A dolphin has become the latest animal to be accused of spying for Israel after the Palestinian militant group Hamas reportedly claimed to have captured a marine mammal equipped with underwater recording devices and an arrow-firing weapon off Gaza's coastline.
According to Palestinian media the dolphin was spotted due to its "suspicious movements" while it was on a mission to gather information about a Hamas commando unit. Frogmen from the organization's armed wing, the Izz ad-Din al-Qassam Brigades, then moved in to make the "arrest." The detention reportedly occurred several weeks ago, but Hamas has not yet formerly commented on the alleged dolphin-bust.
Israel has been accused of using animals to spy before, though nearly all the allegations have later been proven to be paranoia-driven conspiracy theories.
In 2010 an Egyptian television channel ran a documentary alleging that a string of shark attacks in the country's tourist hotspot Sharm el-Sheikh may have been orchestrated by the Israeli spy service, Mossad, which it accused of planting a "guiding device" on the killer beast. However, experts said that high water temperatures or sheep carcasses dumped in the ocean were a more likely explanation for the shark's deviation into shallow waters.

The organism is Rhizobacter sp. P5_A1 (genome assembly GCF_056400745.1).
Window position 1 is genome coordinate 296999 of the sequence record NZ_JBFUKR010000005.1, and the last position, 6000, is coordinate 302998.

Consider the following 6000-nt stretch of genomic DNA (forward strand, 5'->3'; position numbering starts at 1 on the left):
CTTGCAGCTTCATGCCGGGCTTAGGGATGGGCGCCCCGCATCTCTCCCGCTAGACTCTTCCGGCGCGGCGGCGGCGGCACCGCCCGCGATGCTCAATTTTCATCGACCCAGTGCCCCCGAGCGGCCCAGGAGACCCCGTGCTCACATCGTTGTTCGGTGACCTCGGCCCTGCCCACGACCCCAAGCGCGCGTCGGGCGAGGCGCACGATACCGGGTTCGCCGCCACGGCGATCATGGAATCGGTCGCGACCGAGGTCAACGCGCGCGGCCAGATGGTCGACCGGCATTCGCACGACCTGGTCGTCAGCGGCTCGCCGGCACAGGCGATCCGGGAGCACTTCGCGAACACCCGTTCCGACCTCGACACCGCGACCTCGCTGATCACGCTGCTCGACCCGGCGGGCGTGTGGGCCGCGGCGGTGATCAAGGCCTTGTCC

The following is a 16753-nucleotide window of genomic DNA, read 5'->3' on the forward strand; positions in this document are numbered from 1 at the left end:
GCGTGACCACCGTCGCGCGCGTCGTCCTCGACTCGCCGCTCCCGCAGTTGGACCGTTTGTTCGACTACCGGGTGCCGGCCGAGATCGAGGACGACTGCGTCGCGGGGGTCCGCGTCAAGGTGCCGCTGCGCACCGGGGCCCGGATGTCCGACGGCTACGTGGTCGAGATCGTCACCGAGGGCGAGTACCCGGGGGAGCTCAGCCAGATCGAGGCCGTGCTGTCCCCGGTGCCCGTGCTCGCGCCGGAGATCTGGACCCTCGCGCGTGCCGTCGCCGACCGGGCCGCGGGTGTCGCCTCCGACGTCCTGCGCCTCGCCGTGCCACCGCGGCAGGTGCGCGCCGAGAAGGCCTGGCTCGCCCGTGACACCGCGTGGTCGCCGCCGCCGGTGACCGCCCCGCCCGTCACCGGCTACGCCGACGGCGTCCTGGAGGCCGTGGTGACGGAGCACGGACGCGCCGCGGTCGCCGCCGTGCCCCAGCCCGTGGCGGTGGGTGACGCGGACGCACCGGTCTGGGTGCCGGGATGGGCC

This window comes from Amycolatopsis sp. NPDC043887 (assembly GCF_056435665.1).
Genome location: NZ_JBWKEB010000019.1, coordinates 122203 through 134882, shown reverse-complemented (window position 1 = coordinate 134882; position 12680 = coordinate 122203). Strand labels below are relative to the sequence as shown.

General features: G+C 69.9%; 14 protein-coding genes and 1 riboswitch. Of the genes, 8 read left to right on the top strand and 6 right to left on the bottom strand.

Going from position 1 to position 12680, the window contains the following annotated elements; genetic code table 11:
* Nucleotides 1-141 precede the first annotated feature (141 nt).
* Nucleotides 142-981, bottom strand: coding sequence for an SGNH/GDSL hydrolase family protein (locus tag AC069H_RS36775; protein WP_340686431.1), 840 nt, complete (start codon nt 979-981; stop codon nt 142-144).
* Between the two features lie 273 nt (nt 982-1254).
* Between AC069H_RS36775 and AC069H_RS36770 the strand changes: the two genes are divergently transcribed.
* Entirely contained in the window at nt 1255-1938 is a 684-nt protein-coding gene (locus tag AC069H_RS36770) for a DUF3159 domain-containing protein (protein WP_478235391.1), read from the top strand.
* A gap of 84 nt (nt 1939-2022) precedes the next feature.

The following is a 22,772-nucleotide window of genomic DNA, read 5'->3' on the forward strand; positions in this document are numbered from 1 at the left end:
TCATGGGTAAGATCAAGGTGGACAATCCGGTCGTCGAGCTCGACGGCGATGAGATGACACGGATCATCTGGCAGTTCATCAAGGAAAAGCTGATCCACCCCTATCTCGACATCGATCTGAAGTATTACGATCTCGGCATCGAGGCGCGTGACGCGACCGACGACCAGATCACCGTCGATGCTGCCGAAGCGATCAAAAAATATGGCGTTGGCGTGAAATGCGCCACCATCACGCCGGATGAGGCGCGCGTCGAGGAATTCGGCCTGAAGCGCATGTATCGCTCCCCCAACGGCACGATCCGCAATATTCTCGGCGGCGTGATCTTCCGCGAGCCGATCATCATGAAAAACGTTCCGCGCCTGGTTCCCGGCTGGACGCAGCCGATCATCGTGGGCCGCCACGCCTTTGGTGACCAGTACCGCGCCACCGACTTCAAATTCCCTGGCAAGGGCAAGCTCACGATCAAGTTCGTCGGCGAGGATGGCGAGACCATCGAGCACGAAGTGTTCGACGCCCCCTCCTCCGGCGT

Birds have also come under suspicion. In 2012, a Sudanese newspaper claimed that a vulture carrying electronic devices tagged in Hebrew infiltrated the town of Kereinek. A griffon vulture — which is nearly extinct in Israel and is the focus of a conservation program — wearing a Tel Aviv University leg-tag was also accused of spying after being caught by a hunter in Saudi Arabia.
In another incident, a kestrel found in Turkey during nesting season was suspected of espionage because it was wearing an Israeli foot-band. The bird was later cleared when an x-ray exam confirmed it was in fact not carrying contraband electronic equipment. A pelican and European bee-eater have also been accused of carrying out intelligence work for Israel, including covert surveillance.
This is not the first time, however, that dolphins have been caught up in human conflict. During the second Gulf war the United States reportedly deployed a troop of mine-seeking dolphins to clear explosives from coastal stretches. Previously, in the 1970s, the creatures were used as marine watchdogs, protecting US ships of the Vietnam coast.
Last year, following Russia's annexation of Crimea, Ukraine demanded the return of a fleet of sea mammals from the Sevastopal aquarium that were allegedly trained to perform military tasks as part of a Soviet-era program that was revived by Kiev in 2012.
Moscow sources countered that the Kremlin planned to increase investment in the marine program for both seals and dolphins, training them to "search for sunken military equipment and detect enemy divers."
Israel's Army Radio, which reported the dolphin's detention, said that while Israel did possess a fleet of Dolphin class submarines, Hamas was specifically referring to the animal and not an underwater vessel. It also noted that the sea mammals are one of the world's most intelligent creatures.
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